Jeffrey Toobin has an article in the current New Yorker on the fuss over the filibuster. I'd like to say something more detailed about it in the next day or two, but for now just a few quick-hit responses to claims and rhetoric by the GOP:
- In keeping with the privatization -> private accounts -> personal accounts rhetorical evolution, the Newspeak version of the nuclear option is the "constitutional option." Apparently calling it that makes it so. But as the story shows, some GOP senators -- the moderates and the "traditionalists" -- are uncomfortable with removing the filibuster by fiat. From here on in, one way to see where a senator stands is by listening for the label they use. Let's start a tally: McCain and Specter call it the nuclear option, and Collins sits on the fence by using both names. That's not even getting to the several others who expressed reservations. Perhaps that is why, despite rumors Frist would force the Dems' hand in February, the nuclear option has stayed parked in the silo: They might not have enough votes to win a simple majority. Wouldn't that be ironic.
- Grassley says "Filibusters are designed so that the minority can bring about compromise on legislation. You can always change the words of a bill or the dollars involved. But you can’t compromise a Presidential nomination. It’s yes or no. So filibusters on nominations are an abuse of our function under the Constitution to advise and consent." First, the history is false. The filibuster arose by accident, near as anyone can tell, due to an oversight in a rules rewrite early in the 19th century. Beware anyone on the right or the left saying the filibuster was "designed" for anything in particular. It was not. Like most of the rules in Congress, their purpose comes from their use. Second, one can certainly compromise on a nomination -- by putting forward a more moderate nominee. The filibuster functions no differently for a nomination than for a bill.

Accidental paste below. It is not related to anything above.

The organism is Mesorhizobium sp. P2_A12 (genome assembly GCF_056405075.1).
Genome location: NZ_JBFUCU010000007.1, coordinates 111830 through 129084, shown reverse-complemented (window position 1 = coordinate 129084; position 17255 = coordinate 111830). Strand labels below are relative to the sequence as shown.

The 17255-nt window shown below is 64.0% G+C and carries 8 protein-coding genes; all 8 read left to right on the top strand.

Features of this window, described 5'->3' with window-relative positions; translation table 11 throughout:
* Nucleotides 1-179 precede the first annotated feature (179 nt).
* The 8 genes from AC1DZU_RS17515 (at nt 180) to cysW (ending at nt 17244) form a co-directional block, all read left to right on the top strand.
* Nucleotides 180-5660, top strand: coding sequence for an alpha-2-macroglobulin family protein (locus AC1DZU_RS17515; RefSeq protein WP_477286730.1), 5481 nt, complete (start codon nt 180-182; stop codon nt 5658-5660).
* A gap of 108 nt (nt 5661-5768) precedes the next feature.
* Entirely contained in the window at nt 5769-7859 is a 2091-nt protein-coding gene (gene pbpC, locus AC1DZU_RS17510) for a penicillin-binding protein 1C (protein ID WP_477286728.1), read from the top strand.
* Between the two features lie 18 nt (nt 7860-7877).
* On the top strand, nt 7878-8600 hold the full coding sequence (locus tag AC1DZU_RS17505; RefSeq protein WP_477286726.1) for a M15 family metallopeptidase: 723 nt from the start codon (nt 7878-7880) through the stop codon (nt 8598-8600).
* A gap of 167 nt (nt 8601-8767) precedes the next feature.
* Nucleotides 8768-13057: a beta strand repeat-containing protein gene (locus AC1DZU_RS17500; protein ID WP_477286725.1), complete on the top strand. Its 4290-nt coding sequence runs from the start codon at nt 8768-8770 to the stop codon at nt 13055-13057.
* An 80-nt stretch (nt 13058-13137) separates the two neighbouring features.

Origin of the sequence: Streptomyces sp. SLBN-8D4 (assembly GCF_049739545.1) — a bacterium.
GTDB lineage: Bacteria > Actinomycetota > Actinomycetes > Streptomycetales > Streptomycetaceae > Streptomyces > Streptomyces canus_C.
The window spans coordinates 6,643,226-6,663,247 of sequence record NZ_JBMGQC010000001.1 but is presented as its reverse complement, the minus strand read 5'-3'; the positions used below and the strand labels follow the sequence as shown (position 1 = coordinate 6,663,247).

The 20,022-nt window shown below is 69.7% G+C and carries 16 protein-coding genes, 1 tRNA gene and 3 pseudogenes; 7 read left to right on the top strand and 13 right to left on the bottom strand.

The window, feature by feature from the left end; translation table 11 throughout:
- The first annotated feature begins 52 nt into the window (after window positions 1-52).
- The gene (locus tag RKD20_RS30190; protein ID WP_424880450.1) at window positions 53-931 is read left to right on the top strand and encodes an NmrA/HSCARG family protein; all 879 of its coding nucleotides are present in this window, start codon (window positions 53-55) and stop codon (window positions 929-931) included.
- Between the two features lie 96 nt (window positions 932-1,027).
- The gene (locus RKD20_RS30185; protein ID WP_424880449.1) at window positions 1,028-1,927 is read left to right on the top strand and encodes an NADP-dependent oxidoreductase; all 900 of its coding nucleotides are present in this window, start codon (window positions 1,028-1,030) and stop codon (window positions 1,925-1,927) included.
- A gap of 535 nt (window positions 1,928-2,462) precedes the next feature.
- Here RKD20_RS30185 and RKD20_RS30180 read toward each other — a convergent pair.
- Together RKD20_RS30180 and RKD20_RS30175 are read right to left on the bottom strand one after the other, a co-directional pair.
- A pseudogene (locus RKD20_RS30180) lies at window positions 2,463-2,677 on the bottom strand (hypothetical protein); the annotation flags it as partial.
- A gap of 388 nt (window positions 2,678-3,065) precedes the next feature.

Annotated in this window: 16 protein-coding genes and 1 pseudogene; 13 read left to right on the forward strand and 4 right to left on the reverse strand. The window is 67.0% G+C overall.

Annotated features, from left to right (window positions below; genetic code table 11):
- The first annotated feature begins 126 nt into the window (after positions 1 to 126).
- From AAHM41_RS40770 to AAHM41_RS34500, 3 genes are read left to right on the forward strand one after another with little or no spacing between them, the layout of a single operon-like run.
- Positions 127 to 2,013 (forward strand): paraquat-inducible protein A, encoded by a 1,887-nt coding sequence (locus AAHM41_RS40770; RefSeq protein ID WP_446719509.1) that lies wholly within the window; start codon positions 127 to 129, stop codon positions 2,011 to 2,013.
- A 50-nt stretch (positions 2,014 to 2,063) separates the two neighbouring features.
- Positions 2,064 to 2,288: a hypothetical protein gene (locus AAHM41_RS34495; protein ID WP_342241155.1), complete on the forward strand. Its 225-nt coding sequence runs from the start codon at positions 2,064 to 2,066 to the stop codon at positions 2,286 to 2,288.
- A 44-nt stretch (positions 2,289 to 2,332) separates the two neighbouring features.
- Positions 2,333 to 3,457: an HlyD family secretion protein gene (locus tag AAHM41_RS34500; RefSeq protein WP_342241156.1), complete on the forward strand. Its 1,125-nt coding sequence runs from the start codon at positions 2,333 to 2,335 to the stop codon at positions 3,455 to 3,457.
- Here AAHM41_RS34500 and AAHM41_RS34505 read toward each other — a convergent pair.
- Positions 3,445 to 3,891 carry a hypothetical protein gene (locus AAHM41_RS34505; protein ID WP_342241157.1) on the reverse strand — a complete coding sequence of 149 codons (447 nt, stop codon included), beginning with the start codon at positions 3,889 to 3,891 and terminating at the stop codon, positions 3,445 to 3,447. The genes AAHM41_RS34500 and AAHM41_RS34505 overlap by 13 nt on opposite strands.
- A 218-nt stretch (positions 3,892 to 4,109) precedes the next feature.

- Part of the strategy behind the nuclear option, as Toobin describes, is that a federal court would be extremely unlikely to overturn a rule change adopted by the Senate. The reason? Article I, Section 5 which permits each chamber of Congress to decide its own procedures. Ah, but there's the rub. It is for that very reason that a federal court would not declare the cloture rule and the filibuster unconstitutional either, despite the argument of Hatch, Frist and friends. It should hardly be surprising that for all the bluster raised, they have not whispered one syllable about challenging the practice in court. They won't because they'd lose. Thus, the claim that the filibuster is unconstitutional is false. The nuclear option is the strategy that eats itself.
- If the point of order against a filibuster is raised on the basis that the action is dilatory, that, too, bespeaks the hollowness of the strategy. For one, a perfectly forthright effort by the minority to engage in extended deliberation over a nominee might well be perceived by an annoyed majority as a dilatory tactic. Yet, that is not the standard put forward. Instead, we are meant to consider whether the filibuster of a nominee is per se dilatory. On what basis? Because it delays a vote? Well, so does any debate. Here the contrast with the last great effort in Congress to do away with dilatory tactics, the House circa 1890, is instructive. At that time, all action ground to a halt due to the "disappearing quorum" -- members were present but refused to heed a quorum call, depriving the House the majority it needed to proceed. The tactic did not involve any deliberation -- indeed, it involved nothing but refusing to answer -- and so could quite easily be labeled dilatory. The filibuster is another animal entirely, because here it involves action indistinguishable from ordinary Senate business -- debate -- but for the fact that the majority lacks the votes to impose cloture in order to end it.